You do try to fit in quite a lot of cultural reference - there's mention of the Scottish kilt and talk about German having all types of wurst except for chorizo. Presumably, you're hoping the film will tap into things in all sorts of countries.

The film is about Basque people, it's set in the Basque Country and is a Basque language film but I wanted it to be a universally relatable film as well. I want it to be a film that can travel, so I wanted to bring in those different aspects of different countries and people's ideas of other countries from here. You've got people travelling to Germany but not knowing what's in Germany at that point.

The colour you use in the film is very interesting. There is a lot of blue and yellow. Was it hard to find locations to fit with your themes?

The palette was very important to me and I really wanted to look after that. It's an aesthetic thing that I really like. I think it adds to the aesthetic of the film.

It reminded me of the way Aki Kaurismäki uses colour?

Joseba Usabiaga and Bárbara Goenaga as Ane and Gorka in Pikadero
Joseba Usabiaga and Bárbara Goenaga as Ane and Gorka in Pikadero
I'm a big fan of Aki Kaurismäki and I think it comes from my different inspirations. So I did want to look after that palette. Also, those colours are very common here, so all the time I would see those colour combinations. I wanted to get that balance between surrealism and realism. But yes, we spent a lot of time hunting down locations. We had a very short 18-day shoot so we crammed a lot in and some of the locations were travelling over an hour in one direction to shoot one scene in one location because it had to be that location.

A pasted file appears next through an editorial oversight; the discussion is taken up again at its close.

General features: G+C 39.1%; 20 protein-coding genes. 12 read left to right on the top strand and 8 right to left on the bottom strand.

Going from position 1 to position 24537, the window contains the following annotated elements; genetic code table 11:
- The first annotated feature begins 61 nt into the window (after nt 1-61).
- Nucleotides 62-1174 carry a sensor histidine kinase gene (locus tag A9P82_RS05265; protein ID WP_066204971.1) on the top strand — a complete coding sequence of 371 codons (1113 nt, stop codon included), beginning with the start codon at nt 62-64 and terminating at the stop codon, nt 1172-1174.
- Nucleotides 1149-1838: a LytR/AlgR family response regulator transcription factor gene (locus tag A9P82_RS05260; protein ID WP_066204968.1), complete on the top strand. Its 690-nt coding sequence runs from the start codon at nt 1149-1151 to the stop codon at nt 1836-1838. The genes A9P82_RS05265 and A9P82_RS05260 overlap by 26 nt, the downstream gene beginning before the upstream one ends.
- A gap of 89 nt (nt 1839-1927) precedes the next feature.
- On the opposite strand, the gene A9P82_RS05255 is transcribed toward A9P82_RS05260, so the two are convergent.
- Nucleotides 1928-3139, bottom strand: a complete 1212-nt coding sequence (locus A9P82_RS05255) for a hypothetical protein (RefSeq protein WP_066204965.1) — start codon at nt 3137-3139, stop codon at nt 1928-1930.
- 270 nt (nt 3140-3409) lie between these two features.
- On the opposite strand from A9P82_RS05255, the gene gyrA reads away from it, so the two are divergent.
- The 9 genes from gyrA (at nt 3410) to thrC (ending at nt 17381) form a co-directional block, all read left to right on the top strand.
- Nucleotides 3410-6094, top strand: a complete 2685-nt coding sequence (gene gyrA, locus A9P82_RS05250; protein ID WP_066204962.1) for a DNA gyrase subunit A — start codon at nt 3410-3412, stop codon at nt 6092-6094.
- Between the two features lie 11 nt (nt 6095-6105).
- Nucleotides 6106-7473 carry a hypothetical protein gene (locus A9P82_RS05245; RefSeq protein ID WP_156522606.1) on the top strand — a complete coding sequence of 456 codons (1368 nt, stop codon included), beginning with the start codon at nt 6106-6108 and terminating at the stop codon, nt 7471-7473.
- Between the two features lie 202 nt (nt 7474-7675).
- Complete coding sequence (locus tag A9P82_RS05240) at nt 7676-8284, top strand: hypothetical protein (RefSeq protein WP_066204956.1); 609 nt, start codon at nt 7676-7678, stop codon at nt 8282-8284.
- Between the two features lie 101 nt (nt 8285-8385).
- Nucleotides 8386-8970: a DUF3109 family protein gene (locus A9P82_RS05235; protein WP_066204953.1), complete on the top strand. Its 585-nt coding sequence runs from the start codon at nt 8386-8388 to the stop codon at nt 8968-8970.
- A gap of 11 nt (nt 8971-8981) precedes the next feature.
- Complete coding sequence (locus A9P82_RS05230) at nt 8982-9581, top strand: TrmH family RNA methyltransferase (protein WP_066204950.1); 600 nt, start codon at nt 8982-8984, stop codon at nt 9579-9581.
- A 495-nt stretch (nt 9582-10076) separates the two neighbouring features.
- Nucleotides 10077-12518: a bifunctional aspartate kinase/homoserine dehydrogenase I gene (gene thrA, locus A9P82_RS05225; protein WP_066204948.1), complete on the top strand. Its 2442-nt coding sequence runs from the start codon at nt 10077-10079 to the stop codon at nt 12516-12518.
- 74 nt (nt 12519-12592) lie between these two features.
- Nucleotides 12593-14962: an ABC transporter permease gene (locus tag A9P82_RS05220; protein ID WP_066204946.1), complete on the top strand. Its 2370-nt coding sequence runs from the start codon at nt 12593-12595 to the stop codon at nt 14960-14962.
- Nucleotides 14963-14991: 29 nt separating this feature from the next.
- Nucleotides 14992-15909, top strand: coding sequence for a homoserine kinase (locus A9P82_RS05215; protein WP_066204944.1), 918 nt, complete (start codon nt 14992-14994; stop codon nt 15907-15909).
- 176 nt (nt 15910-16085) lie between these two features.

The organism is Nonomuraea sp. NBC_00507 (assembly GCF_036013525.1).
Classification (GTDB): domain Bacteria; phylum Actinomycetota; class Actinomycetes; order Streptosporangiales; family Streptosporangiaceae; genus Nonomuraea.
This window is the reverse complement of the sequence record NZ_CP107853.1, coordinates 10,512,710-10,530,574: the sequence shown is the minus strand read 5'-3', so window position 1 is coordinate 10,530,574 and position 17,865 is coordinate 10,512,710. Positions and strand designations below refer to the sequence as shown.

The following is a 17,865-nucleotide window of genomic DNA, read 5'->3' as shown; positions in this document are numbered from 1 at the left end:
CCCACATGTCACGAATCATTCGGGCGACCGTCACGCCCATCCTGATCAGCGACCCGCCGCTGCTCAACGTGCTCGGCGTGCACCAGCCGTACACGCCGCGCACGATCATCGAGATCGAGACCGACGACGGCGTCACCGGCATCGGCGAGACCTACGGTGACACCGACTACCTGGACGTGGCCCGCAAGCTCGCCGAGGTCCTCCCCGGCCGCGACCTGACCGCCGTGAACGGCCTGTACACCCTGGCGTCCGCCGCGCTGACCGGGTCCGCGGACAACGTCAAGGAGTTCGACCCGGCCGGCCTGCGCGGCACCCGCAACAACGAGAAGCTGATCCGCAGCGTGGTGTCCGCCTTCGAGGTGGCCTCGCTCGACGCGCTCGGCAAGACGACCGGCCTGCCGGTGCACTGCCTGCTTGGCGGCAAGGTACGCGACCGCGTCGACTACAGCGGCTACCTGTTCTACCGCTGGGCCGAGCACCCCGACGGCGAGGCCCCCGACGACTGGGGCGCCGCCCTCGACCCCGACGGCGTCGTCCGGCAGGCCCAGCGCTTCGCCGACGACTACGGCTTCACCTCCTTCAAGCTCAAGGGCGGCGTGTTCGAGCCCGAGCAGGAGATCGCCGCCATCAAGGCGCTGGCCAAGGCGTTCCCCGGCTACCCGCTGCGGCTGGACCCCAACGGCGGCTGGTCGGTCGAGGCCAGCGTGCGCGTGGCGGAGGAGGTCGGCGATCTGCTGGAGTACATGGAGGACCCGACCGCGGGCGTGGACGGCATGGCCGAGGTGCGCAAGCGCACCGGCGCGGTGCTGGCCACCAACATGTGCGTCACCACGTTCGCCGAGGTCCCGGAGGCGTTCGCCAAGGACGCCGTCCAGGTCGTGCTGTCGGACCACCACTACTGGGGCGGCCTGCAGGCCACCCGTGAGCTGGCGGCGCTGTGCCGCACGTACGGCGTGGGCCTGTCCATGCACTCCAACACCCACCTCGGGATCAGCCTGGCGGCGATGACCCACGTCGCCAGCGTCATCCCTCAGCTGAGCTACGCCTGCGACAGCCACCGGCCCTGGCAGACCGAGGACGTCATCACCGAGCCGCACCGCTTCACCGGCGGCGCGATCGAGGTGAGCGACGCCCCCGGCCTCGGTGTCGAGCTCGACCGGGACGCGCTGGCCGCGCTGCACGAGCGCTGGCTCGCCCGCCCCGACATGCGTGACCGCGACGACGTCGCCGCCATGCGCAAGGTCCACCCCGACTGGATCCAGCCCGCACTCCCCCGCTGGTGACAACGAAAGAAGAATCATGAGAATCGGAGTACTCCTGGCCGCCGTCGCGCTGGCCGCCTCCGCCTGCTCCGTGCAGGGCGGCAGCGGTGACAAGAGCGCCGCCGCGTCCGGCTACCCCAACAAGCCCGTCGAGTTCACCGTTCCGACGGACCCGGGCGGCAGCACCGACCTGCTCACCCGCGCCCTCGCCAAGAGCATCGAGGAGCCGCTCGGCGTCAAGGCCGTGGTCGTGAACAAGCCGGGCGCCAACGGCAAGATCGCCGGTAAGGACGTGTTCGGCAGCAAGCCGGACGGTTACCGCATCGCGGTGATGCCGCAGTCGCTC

How did you cast it?

When I first wrote the script, I didn't know a lot of Basque actors, so Irune is really to thank for that. I asked her to read the script and suggest people who might play the characters and she immediately said Bárbara Goenaga and Joseba Usabiaga for Ane and Gorka and she showed me and I said, 'Yes, that's exactly what I had in mind' We contacted them and they liked the film and came on board. So a lot of that casting came from Irune's vision. That's why we work so well together, she sees what I see and understands what I want and that's really important.

San Sebastian is the first place that you've brought the film and it's in the New Director's section not just the Basque film strand, which must be pretty exciting?

Yes, this is exactly what we wanted when we first started on the project and we've achieved that. We had the world premiere yesterday and it went really well. There was a really positive response. The Basques seem to be pleased with it an accepting it.

So, will you bring it back to Scotland?

We would love to have our UK premiere in Edinburgh next June.